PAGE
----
pinnacle vodka

Those of you familiar with Pinnacle’s branding will already know they branch out into some pretty wild flavors. While not a huge fan of vodka myself, I have definitely been lured by my own curiosity to try some of their more unusual flavors (I have a weak spot for Swedish Fish and Cotton Candy, both of which play into their flavor spectrum).

One of their newer releases, Pumpkin pie has only been on the market for about a year so far, so for those of you who like pumpkin in all of their alcohol, we delved into the bottle to see how their transition over to their new ownership, Beam, Inc., is going.

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Name: Pinnacle Pumpkin Pie Vodka

Place of Origin / Distiller:  France / Beam, Inc.

ABV: 35%

Specialty Prep/ Individuality:

Pinnacle Vodka has the distinction of being the fastest growing spirits brand for the past three years running. Like all of their spirits, this seasonal release is distilled from French Wheat and features imitation flavoring. A 750 mL bottle retails for approximately $12.99.

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 The first thing that strikes you after opening the bottle is not so much pumpkin, but an overwhelming sense of butter cream frosting. It is accompanied by a bit of nuttiness, and warm cinnamon sugar toast, (the latter of which is probably a quality imparted by its wheated origins).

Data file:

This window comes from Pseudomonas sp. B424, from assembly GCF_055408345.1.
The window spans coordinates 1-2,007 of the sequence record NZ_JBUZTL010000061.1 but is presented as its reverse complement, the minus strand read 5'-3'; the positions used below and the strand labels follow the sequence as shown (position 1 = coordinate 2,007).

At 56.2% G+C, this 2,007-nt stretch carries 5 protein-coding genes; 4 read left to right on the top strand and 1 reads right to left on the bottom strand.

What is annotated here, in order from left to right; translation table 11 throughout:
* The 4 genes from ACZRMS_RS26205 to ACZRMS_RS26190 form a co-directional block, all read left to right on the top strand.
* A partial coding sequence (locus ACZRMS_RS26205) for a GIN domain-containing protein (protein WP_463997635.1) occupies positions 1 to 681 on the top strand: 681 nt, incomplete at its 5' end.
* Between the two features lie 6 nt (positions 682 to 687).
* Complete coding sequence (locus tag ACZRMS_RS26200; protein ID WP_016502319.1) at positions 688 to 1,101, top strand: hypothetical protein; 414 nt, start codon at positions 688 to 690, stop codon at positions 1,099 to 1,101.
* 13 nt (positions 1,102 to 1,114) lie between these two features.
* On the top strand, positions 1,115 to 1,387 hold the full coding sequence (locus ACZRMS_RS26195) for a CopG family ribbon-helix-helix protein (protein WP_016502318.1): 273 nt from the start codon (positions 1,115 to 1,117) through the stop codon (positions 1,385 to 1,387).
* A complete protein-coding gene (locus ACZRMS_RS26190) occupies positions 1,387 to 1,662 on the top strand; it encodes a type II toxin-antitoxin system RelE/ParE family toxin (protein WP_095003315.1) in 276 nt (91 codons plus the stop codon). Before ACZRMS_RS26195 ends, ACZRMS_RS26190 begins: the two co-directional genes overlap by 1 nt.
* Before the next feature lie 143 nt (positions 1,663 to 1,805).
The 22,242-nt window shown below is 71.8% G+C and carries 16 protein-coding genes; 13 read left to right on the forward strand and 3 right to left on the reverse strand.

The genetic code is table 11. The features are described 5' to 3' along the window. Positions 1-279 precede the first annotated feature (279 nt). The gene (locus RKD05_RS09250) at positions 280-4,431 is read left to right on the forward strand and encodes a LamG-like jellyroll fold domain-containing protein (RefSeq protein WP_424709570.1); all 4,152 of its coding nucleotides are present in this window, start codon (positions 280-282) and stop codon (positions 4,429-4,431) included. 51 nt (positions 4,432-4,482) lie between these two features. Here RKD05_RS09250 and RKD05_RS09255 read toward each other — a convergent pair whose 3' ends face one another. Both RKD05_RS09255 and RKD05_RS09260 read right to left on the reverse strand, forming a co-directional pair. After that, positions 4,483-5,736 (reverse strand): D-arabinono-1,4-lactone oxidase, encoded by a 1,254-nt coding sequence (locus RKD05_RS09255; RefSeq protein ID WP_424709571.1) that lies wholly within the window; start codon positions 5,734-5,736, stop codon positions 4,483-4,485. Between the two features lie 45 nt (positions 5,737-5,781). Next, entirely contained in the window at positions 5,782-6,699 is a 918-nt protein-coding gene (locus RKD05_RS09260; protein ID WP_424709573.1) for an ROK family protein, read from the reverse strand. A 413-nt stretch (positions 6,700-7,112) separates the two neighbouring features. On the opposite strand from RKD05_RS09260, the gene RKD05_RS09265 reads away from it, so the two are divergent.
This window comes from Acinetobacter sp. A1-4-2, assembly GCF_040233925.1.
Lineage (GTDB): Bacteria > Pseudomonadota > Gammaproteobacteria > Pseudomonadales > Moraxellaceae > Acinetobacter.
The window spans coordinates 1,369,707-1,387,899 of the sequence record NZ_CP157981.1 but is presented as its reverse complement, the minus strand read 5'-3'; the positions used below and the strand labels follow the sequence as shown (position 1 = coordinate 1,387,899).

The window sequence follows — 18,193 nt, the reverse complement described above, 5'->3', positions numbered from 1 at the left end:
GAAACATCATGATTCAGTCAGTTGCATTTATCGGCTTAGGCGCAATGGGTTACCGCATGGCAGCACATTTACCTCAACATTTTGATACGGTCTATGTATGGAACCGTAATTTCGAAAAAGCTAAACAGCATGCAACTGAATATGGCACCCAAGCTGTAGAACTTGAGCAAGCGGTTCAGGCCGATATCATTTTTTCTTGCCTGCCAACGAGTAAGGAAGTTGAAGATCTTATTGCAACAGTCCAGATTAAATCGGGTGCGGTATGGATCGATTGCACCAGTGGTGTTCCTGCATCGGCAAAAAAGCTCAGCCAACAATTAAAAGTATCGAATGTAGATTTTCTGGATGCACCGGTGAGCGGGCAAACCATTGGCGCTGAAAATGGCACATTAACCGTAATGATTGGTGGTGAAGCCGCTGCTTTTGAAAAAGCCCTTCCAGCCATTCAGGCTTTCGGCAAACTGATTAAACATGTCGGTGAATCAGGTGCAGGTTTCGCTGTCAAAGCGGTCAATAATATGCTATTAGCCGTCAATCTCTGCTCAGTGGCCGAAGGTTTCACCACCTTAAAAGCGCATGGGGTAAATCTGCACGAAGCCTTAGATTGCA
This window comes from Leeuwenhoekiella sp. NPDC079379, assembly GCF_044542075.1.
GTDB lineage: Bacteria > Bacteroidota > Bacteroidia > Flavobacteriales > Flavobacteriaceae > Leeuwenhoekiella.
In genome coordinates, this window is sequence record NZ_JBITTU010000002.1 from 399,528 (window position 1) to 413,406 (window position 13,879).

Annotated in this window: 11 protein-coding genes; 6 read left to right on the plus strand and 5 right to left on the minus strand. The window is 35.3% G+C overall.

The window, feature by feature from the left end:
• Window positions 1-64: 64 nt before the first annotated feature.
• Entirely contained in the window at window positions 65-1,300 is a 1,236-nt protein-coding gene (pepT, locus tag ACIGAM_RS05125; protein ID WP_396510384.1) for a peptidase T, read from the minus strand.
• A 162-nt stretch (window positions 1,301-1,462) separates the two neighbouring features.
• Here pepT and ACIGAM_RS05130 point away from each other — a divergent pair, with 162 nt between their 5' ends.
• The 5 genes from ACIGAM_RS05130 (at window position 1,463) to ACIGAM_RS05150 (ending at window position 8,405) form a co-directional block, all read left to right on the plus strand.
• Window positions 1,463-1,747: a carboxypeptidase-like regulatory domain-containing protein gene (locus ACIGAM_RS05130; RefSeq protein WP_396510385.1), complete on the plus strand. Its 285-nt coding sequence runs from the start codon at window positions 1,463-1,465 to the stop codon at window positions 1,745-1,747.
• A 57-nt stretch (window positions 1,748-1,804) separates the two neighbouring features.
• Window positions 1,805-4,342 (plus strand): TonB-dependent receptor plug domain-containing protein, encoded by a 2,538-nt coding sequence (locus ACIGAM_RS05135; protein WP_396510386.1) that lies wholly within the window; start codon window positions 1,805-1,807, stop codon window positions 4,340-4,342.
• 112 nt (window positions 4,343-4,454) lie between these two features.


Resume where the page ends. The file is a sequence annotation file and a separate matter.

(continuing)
To get a full spectrum of the vodka, we made four different drinks with it. The first neat, the second, a pumpkin martini, third, a twist on the classic screwdriver, and the fourth, a little concoction we put together and like to call “Pumpkin Butter”.

Despite initial reservations, Pinnacle performed very well as a neat / rocks drink. The butter cream aspect was still prevalent, but settles more into a creamy pumpkin icing, with pronounced powdered sugar / bubble gum notes, some light spice, and a nice bit of bready pie crust. The addition of an ice chunk makes it exceptionally smooth, and relieves even the slightest hint of alcohol burn. It may not hold the highfalutin attitude of other brands, but it certainly yields a particularly easy sipping drink.

The second recommendation was a pumpkin pie martini, and while it didn’t perform quite as well here, the addition of a spritz of dry vermouth definitely brings out the wheat body of the spirit for the drinker who actually likes to taste the vodka. The addition of a pie spiced rim did a lot for bringing more of a traditional pumpkin pie quality to the drink though, as well as some needed balance to the pure sweetness of the flavoring.

In the screwdriver style cocktail the pumpkin qualities, frankly, tend to get pretty well lost. Instead, the primary difference here seems to be the huge whipped cream note, making the cocktail more Dreamsicle than pie. All in all, it vanishes easily and is inoffensive, but doesn’t stand up enough to warrant using the flavor over any other vodkas.

My favorite creation of the night (admittedly, likely because I built it to my own taste) was my “Pumpkin Butter” cocktail. (Made from 2 oz of the vodka, ½ oz of cacao infused brandy, ½ oz of hazelnut liqueur, a bar spoon of maple syrup and a splash of cream). The combination seems to help push the pumpkin pie idea to the forefront, and provides a nice mix of creamy, wheat, and nuttiness landing the drink firmly between a White Russian and a pumpkin cream cheese bagel. The Dude abides.

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